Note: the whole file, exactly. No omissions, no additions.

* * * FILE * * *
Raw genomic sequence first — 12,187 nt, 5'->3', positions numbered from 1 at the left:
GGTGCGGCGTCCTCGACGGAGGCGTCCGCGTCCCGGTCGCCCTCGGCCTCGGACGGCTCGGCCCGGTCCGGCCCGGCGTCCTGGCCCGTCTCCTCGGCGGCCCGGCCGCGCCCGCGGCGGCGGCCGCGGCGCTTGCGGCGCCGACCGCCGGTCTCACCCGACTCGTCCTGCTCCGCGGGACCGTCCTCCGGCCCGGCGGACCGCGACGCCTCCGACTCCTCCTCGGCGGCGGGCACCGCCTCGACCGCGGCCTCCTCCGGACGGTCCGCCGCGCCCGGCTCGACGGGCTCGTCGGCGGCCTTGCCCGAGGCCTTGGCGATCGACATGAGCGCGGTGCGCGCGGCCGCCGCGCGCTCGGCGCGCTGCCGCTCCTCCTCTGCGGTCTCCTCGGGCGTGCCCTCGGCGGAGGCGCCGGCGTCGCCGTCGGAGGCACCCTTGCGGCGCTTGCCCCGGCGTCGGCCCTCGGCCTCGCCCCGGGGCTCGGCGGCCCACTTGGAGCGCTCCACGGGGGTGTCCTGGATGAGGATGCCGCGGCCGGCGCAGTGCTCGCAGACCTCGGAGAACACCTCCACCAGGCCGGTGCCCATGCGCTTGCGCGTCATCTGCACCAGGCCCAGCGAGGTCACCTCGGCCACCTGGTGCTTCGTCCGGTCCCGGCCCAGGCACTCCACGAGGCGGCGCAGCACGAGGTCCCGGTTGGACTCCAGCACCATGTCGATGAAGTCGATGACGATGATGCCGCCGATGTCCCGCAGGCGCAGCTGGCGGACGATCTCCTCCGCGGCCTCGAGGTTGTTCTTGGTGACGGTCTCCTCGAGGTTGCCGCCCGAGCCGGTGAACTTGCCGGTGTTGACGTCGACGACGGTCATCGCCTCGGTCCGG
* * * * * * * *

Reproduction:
Raw genomic sequence first — 12,187 nt, 5'->3', positions numbered from 1 at the left:
GGTGCGGCGTCCTCGACGGAGGCGTCCGCGTCCCGGTCGCCCTCGGCCTCGGACGGCTCGGCCCGGTCCGGCCCGGCGTCCTGGCCCGTCTCCTCGGCGGCCCGGCCGCGCCCGCGGCGGCGGCCGCGGCGCTTGCGGCGCCGACCGCCGGTCTCACCCGACTCGTCCTGCTCCGCGGGACCGTCCTCCGGCCCGGCGGACCGCGACGCCTCCGACTCCTCCTCGGCGGCGGGCACCGCCTCGACCGCGGCCTCCTCCGGACGGTCCGCCGCGCCCGGCTCGACGGGCTCGTCGGCGGCCTTGCCCGAGGCCTTGGCGATCGACATGAGCGCGGTGCGCGCGGCCGCCGCGCGCTCGGCGCGCTGCCGCTCCTCCTCTGCGGTCTCCTCGGGCGTGCCCTCGGCGGAGGCGCCGGCGTCGCCGTCGGAGGCACCCTTGCGGCGCTTGCCCCGGCGTCGGCCCTCGGCCTCGCCCCGGGGCTCGGCGGCCCACTTGGAGCGCTCCACGGGGGTGTCCTGGATGAGGATGCCGCGGCCGGCGCAGTGCTCGCAGACCTCGGAGAACACCTCCACCAGGCCGGTGCCCATGCGCTTGCGCGTCATCTGCACCAGGCCCAGCGAGGTCACCTCGGCCACCTGGTGCTTCGTCCGGTCCCGGCCCAGGCACTCCACGAGGCGGCGCAGCACGAGGTCCCGGTTGGACTCCAGCACCATGTCGATGAAGTCGATGACGATGATGCCGCCGATGTCCCGCAGGCGCAGCTGGCGGACGATCTCCTCCGCGGCCTCGAGGTTGTTCTTGGTGACGGTCTCCTCGAGGTTGCCGCCCGAGCCGGTGAACTTGCCGGTGTTGACGTCGACGACGGTCATCGCCTCGGTCCGG